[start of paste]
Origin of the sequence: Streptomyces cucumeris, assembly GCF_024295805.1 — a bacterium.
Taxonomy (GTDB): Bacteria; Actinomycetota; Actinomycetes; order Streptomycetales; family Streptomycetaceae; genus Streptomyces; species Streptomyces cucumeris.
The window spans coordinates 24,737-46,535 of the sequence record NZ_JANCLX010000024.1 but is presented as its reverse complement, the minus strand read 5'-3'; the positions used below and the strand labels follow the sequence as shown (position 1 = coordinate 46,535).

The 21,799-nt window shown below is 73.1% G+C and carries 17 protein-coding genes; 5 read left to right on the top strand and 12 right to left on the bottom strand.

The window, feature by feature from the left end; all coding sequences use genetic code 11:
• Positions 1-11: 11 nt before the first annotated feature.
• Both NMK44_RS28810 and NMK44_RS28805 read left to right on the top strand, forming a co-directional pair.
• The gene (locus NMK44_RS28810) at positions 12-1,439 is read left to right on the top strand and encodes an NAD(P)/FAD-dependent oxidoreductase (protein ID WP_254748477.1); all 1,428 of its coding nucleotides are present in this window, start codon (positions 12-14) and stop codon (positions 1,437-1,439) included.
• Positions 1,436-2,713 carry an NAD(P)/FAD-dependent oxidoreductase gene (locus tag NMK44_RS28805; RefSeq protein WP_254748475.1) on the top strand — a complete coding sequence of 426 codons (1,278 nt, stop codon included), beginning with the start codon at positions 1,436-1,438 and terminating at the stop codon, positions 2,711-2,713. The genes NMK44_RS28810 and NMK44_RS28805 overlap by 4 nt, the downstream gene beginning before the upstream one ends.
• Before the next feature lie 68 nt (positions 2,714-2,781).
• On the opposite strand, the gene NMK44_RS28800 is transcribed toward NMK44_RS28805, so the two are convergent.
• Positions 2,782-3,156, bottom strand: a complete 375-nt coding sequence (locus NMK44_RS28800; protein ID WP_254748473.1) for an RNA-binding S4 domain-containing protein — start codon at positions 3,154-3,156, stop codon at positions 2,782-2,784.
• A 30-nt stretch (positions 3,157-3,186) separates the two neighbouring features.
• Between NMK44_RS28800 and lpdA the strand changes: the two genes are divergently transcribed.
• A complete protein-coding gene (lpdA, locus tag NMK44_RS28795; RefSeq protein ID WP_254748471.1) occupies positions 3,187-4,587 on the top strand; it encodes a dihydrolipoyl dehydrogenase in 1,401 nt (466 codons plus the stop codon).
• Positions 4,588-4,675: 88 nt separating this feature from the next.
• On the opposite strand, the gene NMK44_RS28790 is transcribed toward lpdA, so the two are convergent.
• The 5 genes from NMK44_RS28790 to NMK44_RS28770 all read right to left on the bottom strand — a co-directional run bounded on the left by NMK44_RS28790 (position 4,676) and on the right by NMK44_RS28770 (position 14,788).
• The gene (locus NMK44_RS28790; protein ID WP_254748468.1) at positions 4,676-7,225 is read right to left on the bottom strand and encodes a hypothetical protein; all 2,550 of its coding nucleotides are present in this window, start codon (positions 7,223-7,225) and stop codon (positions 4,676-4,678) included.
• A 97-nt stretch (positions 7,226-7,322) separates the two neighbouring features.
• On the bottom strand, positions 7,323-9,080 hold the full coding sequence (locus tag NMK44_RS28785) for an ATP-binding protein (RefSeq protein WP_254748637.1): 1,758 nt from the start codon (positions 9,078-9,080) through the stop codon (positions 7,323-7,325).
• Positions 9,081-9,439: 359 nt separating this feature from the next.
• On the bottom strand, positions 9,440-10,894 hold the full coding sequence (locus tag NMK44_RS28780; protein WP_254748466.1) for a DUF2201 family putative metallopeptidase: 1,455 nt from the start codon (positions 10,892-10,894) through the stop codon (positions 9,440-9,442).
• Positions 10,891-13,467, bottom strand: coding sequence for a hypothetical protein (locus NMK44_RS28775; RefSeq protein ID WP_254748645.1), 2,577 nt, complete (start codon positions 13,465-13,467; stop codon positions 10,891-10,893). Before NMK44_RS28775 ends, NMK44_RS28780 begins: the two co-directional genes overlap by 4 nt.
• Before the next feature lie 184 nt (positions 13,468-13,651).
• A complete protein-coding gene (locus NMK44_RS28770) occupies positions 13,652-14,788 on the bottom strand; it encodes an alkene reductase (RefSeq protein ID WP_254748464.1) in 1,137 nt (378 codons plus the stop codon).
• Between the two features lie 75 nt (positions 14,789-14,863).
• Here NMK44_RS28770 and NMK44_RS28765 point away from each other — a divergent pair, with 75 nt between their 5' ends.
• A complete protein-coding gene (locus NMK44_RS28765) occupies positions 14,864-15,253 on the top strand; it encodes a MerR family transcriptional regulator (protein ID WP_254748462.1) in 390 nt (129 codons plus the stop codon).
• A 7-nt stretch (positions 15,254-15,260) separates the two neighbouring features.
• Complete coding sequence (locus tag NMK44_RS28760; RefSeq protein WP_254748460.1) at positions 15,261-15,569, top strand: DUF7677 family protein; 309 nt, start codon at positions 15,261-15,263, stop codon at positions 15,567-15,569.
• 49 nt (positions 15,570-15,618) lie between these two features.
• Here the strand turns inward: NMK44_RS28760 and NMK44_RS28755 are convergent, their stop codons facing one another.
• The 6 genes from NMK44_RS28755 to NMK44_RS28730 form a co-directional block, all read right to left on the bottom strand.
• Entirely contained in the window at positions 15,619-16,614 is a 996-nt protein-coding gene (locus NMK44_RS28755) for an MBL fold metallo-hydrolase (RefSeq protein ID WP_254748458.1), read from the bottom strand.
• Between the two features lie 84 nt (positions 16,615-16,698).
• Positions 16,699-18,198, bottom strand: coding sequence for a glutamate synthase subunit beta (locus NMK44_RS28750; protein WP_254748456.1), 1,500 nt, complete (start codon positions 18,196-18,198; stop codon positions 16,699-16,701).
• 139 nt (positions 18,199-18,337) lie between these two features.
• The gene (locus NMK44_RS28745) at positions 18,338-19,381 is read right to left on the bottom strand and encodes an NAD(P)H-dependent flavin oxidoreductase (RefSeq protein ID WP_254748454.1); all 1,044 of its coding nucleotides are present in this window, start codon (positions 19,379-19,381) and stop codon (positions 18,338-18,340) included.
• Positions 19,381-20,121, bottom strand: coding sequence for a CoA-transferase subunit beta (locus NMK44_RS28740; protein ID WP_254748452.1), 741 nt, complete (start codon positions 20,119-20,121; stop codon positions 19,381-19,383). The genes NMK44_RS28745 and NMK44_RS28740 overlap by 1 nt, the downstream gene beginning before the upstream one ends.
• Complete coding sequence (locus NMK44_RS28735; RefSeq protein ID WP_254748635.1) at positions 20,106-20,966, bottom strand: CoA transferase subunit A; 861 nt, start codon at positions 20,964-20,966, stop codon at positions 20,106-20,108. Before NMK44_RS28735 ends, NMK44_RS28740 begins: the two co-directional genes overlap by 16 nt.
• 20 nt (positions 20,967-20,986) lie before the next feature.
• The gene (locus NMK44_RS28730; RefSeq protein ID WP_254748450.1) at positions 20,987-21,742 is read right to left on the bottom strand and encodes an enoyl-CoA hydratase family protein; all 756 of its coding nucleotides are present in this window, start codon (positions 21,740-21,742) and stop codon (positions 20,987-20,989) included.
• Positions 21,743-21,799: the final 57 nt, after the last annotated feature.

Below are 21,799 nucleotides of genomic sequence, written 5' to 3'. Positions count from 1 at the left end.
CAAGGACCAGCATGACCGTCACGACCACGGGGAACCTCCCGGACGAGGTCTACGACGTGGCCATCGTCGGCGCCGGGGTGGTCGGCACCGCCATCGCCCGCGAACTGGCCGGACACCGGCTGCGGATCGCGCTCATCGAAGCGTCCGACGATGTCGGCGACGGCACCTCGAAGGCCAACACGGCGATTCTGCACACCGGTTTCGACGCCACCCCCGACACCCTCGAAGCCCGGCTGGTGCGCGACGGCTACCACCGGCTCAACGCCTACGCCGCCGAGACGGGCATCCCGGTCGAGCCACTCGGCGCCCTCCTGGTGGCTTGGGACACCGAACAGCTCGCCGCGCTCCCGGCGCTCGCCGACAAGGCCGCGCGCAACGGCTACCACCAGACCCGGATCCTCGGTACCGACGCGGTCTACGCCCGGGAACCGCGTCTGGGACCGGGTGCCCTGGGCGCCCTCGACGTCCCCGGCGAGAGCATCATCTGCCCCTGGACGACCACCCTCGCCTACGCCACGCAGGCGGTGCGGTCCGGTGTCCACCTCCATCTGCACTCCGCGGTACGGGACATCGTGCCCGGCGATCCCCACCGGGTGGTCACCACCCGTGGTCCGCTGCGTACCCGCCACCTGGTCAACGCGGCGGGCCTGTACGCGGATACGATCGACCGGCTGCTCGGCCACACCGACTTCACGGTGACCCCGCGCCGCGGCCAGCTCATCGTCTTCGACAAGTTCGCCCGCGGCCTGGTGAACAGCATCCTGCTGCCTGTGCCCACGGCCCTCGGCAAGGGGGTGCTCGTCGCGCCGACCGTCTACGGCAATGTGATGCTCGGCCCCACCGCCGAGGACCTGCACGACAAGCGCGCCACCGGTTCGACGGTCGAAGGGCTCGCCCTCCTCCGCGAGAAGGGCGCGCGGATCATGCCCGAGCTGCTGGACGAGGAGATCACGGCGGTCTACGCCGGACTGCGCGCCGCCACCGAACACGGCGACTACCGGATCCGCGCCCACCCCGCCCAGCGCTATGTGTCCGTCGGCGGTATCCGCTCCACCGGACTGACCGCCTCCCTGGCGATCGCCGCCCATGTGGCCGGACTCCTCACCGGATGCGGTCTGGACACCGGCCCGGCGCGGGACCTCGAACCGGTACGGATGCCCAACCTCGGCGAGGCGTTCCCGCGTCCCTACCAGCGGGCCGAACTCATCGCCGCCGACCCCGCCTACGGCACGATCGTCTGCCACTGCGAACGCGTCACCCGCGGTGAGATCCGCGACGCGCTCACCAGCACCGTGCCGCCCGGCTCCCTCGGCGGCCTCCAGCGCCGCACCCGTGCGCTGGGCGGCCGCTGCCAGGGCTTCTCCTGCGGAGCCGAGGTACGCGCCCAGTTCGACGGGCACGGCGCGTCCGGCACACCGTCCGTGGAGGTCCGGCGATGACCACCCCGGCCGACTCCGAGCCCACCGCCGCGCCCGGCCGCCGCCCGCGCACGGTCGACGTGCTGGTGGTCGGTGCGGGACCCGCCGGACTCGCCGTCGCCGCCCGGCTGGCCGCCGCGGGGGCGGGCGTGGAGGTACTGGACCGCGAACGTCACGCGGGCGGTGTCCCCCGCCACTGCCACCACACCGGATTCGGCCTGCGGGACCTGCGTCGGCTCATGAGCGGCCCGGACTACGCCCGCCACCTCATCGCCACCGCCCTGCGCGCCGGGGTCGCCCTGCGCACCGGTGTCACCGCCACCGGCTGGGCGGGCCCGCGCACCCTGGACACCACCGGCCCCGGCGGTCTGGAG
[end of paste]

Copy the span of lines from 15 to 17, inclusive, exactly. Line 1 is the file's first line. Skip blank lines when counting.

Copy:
• A complete protein-coding gene (lpdA, locus tag NMK44_RS28795; RefSeq protein ID WP_254748471.1) occupies positions 3,187-4,587 on the top strand; it encodes a dihydrolipoyl dehydrogenase in 1,401 nt (466 codons plus the stop codon).
• Positions 4,588-4,675: 88 nt separating this feature from the next.
• On the opposite strand, the gene NMK44_RS28790 is transcribed toward lpdA, so the two are convergent.